I was once a believer. I was born, baptized and raised Catholic. I went to Catholic school for twelve years and served as a youth minister for seven years. Long story short; in 2004 I had a crisis of faith and I began questioned what I believed. I read books on the subject, I spoke to people and I listened to what they had to say. As time went on, I slowly let go of my Catholicism, which for the record was so much harder than when I eventually let go of God all together. But how do you tell people? Though I’m not a huge fan of Richard Dawkins, he says in “The God Delusion” that atheists have their own version of “Coming out” and we expose ourselves to the judgment of others. He’s right, without a doubt. It was hard; some were absolutely accepting, some were concerned, some didn’t care and some just didn’t want to hear it.

I've been told by many to keep my opinions to myself, because it makes individuals uncomfortable, so I traded my ideas for silence, and all because some religious people are absolutely incapable of handling such a simple and possibly enlightening conversation, which makes me doubt their faith entirely. And when I proudly do extol my non-belief, I'm looked at as if there's something wrong with me. Sometimes people say "I'll pray for you" and I find this to be crude and oppressive (Yes, I said oppressive). By saying those words you diminish me; you say what I believe is something which requires some sort of cure from a higher power. If you mean it with a good heart, I get it, but it still hurts and you need to know it, because I don't want the good to be lumped in with those who say it as a joke or with condescension. I know some of you don't like these words, which I understand, but I don't like some of the words hurled at people like myself.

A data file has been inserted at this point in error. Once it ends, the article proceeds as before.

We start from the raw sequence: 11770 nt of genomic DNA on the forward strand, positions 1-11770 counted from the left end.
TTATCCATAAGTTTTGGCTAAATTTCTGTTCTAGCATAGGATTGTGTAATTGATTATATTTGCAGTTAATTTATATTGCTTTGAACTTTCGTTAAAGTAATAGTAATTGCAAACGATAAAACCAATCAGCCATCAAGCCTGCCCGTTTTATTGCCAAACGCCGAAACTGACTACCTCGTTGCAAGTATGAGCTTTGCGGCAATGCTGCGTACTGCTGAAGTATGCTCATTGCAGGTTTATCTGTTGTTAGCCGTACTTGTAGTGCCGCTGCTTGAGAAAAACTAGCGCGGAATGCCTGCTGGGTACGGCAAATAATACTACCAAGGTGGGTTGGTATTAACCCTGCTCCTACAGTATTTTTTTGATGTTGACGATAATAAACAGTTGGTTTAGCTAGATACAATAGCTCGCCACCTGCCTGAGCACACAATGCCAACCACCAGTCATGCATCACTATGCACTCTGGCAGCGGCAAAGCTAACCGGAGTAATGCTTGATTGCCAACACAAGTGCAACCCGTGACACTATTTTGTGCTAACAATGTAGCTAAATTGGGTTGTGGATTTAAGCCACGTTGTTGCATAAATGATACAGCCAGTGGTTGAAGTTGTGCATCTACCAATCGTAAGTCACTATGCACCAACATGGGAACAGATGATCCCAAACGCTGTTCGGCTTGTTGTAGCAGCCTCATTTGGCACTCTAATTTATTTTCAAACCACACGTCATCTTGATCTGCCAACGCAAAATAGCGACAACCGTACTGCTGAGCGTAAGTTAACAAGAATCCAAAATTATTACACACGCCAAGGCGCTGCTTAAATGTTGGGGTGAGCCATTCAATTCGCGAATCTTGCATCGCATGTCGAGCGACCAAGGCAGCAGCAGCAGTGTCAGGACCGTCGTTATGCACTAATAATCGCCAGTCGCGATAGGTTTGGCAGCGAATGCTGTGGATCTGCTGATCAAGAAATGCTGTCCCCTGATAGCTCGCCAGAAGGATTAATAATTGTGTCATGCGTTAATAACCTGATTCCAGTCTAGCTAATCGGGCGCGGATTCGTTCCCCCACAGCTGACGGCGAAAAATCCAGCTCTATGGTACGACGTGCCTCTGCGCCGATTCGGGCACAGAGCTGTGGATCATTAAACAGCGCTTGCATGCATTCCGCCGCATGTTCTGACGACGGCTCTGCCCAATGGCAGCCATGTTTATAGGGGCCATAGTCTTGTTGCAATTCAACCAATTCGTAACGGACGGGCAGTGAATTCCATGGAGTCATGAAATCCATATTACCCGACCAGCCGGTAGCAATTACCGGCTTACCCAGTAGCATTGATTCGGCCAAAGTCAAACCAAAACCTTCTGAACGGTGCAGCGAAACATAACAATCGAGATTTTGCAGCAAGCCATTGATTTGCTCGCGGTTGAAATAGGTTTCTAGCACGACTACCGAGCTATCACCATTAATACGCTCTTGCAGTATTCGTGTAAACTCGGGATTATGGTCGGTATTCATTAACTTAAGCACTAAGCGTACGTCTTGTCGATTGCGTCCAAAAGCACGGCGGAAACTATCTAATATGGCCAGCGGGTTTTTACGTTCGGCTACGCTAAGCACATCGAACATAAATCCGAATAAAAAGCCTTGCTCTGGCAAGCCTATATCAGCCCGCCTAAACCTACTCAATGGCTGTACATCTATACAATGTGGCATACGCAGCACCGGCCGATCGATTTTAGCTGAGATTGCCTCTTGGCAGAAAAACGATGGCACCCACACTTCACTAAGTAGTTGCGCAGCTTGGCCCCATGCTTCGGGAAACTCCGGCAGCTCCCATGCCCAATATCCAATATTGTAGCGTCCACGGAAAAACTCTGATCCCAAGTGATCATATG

I'm a moral and good person; I think (and hope) you know that. My heart is huge, my love and support for those around me is absolute. My faith is derived from the magnificent works of my fellow human beings and I believe we are capable of so much good, even in the face of what seems to be so much bad. We are all we have and this is the only life we get. I'm not living for an afterlife; I'm living for right now. My moral compass isn't based on the words of deities interpreted by man, words which describe beings in the sky whose moral compasses are just as lacking and awful as the atheists Mr. Robertson created for his speech.

Some of you will sentence me, some of you will make fun of me, some might even unfriend or unfollow me on social media, but I'm tired of holding my tongue to keep from offending others when others have no regard for what offends me. I won't apologize for this post, nor will I compose the requisite "This doesn't apply to everyone" sentence or paragraph. If you can't make the distinction on your own, I can't help you. If you feel judged by my thoughts, that's your problem and if you don't, you get it and I thank you from the bottom of my heart. I believe in you, all of you. I just hope you feel the same about me.


Greg Bach